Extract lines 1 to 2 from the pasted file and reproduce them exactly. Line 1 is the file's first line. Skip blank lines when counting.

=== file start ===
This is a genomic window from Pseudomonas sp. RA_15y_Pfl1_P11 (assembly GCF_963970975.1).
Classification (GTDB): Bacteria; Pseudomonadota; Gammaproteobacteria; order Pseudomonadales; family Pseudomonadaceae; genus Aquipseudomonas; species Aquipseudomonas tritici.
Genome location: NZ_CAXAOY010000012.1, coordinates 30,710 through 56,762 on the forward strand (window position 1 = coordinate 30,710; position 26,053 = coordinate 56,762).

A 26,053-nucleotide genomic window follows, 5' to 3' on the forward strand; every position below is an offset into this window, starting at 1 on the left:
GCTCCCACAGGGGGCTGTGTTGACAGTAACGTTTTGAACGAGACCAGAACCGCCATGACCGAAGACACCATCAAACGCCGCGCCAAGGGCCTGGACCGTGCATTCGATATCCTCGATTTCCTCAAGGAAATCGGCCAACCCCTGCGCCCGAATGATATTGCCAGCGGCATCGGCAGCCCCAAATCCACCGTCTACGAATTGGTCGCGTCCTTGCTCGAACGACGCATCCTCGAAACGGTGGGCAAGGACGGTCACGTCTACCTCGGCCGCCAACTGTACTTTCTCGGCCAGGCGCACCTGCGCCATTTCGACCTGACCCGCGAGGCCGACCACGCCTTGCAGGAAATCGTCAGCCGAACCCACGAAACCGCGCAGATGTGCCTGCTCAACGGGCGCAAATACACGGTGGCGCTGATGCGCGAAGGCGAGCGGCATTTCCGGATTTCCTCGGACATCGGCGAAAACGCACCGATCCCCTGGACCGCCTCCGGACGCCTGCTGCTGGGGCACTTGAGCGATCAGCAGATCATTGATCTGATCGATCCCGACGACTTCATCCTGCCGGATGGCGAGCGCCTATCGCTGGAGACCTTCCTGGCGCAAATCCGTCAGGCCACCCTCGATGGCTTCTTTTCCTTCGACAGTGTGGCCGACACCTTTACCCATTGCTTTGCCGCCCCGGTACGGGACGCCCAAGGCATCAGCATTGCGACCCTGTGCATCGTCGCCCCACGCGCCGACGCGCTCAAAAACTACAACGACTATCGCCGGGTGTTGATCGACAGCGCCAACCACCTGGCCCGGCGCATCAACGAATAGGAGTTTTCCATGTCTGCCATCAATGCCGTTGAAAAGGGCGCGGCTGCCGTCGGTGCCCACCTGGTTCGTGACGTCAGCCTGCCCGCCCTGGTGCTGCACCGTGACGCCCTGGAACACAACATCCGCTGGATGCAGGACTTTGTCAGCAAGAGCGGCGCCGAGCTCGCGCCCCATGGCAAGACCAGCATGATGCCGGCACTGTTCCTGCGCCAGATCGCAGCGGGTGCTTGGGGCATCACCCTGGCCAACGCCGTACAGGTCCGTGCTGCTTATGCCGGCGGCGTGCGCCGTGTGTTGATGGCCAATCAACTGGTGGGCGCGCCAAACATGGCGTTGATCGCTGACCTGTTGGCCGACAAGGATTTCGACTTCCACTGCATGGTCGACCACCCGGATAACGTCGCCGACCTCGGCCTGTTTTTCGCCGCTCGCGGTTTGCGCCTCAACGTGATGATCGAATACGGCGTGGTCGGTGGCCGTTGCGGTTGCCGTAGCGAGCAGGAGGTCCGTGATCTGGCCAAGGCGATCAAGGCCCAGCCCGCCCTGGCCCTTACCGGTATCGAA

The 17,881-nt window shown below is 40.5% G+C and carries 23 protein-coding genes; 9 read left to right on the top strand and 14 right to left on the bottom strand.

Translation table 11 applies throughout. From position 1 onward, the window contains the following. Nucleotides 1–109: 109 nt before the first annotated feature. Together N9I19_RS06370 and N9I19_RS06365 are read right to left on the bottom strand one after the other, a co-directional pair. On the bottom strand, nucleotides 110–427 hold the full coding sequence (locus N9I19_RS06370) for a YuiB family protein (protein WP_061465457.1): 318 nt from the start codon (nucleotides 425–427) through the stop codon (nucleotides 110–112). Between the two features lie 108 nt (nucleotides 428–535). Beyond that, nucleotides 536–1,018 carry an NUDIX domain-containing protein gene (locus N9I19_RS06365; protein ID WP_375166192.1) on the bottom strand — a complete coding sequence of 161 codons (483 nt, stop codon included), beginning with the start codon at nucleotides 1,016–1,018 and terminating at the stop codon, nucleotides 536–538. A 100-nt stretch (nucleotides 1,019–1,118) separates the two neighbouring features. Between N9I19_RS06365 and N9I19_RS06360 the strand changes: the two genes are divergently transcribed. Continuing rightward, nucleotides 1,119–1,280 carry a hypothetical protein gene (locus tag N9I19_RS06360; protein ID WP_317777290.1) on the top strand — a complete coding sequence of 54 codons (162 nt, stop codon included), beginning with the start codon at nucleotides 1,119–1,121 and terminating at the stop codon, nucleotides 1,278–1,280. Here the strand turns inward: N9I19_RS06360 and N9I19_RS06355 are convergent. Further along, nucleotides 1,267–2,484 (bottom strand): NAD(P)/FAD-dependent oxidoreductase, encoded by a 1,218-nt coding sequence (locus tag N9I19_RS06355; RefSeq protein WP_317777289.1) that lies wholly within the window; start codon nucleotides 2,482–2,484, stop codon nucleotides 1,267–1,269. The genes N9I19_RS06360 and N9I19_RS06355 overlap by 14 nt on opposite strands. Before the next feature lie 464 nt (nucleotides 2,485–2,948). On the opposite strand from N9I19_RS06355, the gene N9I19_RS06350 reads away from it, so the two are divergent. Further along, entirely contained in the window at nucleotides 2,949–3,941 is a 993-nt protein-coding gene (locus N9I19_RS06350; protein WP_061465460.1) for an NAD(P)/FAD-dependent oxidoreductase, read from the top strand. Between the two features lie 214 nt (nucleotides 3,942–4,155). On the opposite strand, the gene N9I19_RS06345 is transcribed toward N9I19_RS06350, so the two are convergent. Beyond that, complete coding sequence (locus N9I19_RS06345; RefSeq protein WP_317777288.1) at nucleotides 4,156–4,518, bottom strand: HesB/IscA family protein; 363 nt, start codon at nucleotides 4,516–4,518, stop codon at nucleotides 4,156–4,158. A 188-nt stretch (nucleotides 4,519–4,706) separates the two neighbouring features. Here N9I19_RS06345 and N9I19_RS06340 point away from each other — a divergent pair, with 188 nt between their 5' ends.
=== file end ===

This is a genomic window from Pseudomonas sp. RA_15y_Pfl1_P11 (assembly GCF_963970975.1).
Classification (GTDB): Bacteria; Pseudomonadota; Gammaproteobacteria; order Pseudomonadales; family Pseudomonadaceae; genus Aquipseudomonas; species Aquipseudomonas tritici.